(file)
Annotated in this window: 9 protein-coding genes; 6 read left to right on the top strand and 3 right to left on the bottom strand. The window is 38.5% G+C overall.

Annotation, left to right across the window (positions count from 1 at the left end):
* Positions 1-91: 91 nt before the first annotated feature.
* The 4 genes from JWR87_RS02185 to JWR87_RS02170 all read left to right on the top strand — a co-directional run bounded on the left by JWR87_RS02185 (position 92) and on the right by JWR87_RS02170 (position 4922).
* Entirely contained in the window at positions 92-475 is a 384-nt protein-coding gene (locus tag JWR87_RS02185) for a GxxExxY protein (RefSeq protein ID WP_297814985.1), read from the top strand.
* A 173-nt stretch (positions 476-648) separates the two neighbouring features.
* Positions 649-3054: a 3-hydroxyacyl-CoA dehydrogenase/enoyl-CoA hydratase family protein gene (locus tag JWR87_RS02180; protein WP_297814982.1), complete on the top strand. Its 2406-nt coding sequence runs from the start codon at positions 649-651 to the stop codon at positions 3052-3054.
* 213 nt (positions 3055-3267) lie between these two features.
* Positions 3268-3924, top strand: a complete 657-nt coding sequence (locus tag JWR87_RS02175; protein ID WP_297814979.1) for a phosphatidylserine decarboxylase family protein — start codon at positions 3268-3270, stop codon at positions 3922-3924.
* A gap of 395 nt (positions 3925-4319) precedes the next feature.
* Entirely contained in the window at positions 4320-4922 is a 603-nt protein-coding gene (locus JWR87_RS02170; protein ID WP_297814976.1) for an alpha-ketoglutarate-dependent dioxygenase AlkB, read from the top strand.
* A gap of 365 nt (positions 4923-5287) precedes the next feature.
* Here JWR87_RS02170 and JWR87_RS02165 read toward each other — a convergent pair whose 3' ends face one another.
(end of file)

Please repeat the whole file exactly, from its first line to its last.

Annotated in this window: 9 protein-coding genes; 6 read left to right on the top strand and 3 right to left on the bottom strand. The window is 38.5% G+C overall.

Annotation, left to right across the window (positions count from 1 at the left end):
* Positions 1-91: 91 nt before the first annotated feature.
* The 4 genes from JWR87_RS02185 to JWR87_RS02170 all read left to right on the top strand — a co-directional run bounded on the left by JWR87_RS02185 (position 92) and on the right by JWR87_RS02170 (position 4922).
* Entirely contained in the window at positions 92-475 is a 384-nt protein-coding gene (locus tag JWR87_RS02185) for a GxxExxY protein (RefSeq protein ID WP_297814985.1), read from the top strand.
* A 173-nt stretch (positions 476-648) separates the two neighbouring features.
* Positions 649-3054: a 3-hydroxyacyl-CoA dehydrogenase/enoyl-CoA hydratase family protein gene (locus tag JWR87_RS02180; protein WP_297814982.1), complete on the top strand. Its 2406-nt coding sequence runs from the start codon at positions 649-651 to the stop codon at positions 3052-3054.
* 213 nt (positions 3055-3267) lie between these two features.
* Positions 3268-3924, top strand: a complete 657-nt coding sequence (locus tag JWR87_RS02175; protein ID WP_297814979.1) for a phosphatidylserine decarboxylase family protein — start codon at positions 3268-3270, stop codon at positions 3922-3924.
* A gap of 395 nt (positions 3925-4319) precedes the next feature.
* Entirely contained in the window at positions 4320-4922 is a 603-nt protein-coding gene (locus JWR87_RS02170; protein ID WP_297814976.1) for an alpha-ketoglutarate-dependent dioxygenase AlkB, read from the top strand.
* A gap of 365 nt (positions 4923-5287) precedes the next feature.
* Here JWR87_RS02170 and JWR87_RS02165 read toward each other — a convergent pair whose 3' ends face one another.